The Land of Men: Why Gamergate was 100% Inevitable

When I first heard about Gamergate, my thoughts strayed to a dirty living room years earlier. A friend had challenged me to versus; the game was Soul Calibur 4. I hadn’t held a controller since my Mario 64 days in the 90’s, a blessed time of childhood triumph. I earned those 80 stars.

I picked Yoda as my character, because he was little and unassuming, and that kind of thing speaks to the underdog in us all. My friend chose a six-foot tall white-man, warrior-god equipped with only a trusty broad-range dick metaphor. I didn’t know which button was what, but I was prepared to mash them all. I had hope; no one can kick the shit out of Yoda and still feel good about themselves. It was going to be Mario 64: The Reboot, fun and clean.

That was the idea.

Initially, like a majority of non-gamers, I didn’t get Gamergate. Why is there a gate? Because “Gate" is serious business. "Gate" lets us all know that we need to meet up at the club because it's going down. As it turns out, what’s going down is just more of the same misogyny from a faction of men with access to social media.

Sexism in the gaming industry is news to absolutely no one. Games don’t accurately portray women. Video games, like movies, music or literature—whatever kind of story telling floats your escapism boat—has always shit on the marginalized.

Feminist blogger and critic, Anita Sarkeesian, dared to initiate (and maintain) an open dialogue about the harmful effects of sexism in the gaming industry. She was met with violent, hateful backlash. Her opponents think the best way to disprove claims of sexist manbaby-rage is to get a group of sweaty goblins together to gang-tweet anonymous rape threats. At one point, Gamergaters effectively shut down a university event Anita was scheduled to speak at with talks of a school shooting. This is what happens when a male space is criticized or seemingly invaded.

Gaming is Guyland, another problematic, hypermasculine space made by men to continue a conditioned legacy of Man Things. Women have a place in this sort of environment, but for the most part, it’s to be violently conquered or won as recompense for a hero’s tragic manpain struggle. And while video games are not the Hellmouth from which all evil, sexist things crawled out, they do perpetuate an all-too-real narrative of how violent masculinity dominates our real world. Sexism in video games exists because sexism exists.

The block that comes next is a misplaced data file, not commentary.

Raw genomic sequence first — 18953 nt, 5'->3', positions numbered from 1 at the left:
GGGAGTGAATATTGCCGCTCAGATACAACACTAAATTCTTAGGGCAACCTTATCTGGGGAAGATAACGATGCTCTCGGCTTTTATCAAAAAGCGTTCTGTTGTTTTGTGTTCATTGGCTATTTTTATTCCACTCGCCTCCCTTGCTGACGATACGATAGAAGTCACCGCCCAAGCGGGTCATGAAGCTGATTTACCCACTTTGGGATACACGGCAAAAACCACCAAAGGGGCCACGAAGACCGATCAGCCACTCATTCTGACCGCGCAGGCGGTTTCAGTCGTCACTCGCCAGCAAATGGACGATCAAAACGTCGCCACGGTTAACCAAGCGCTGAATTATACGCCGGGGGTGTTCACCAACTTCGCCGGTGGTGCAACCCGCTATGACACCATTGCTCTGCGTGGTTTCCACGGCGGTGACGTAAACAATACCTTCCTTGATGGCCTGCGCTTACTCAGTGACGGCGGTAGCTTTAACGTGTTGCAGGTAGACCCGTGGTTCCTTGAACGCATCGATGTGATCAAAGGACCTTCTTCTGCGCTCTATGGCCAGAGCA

Of course when women demand that games be more accessible, and that they be treated better within their online communities, the initial response by Gamergaters is unreasonable and violent. It always is, whether the argument is about video games, political standing, or basic human rights. Gamergate outcry has been frightening and defensive and over-the-top. These men think they’re the righteous, unsung heroes fighting a battle reminiscent of the digital worlds they know and thrive in. Men don’t see the consequences of their misogyny because they don’t have to suffer them, real life or digital, because let’s be honest here, the whole fucking world is a male space. Pick up a book, pop in a movie, turn on the news—masculinity dominates, and when threatened, it goes to terrifying lengths to prove that it still can and does.

Back in that living room, my friend and I battled it out. Lucky for me, broadswords didn’t work on my little avatar. For two minutes, I cleverly, if accidentally, dodge rolled, ran around in circles, and sent Yoda zipping through the air like a coked-out paper plane. I screeched and flailed my way to victory; it wasn’t even close.

I was unprepared for the hissy fit my opponent threw. I was unprepared for the physicality—literally being forced back into my seat so we could play a dozen more matches. He was legitimately angry. It was like he needed to earn something back. This was his game. This was his zone. I had no business winning anything, accident or not.

Whether a woman has entered a male space in an actual attempt to achieve some semblance of fair treatment and equality or just for some fucking Soul Calibur fun, there will always be a group of whiny little goblins prepared to go twelve rounds more to keep her out. And how long before those little goblins get violent? They’re already violent. It is what they’ve been training for, after all.

Laura Bania is a writer for The BAR. She graduated from Southwest Minnesota State University and firmly believes that if you put a sport coat over it, anything can be office appropriate. Her work has appeared in The Bare Root Review. Find her on twitter @bakedsalmonella.

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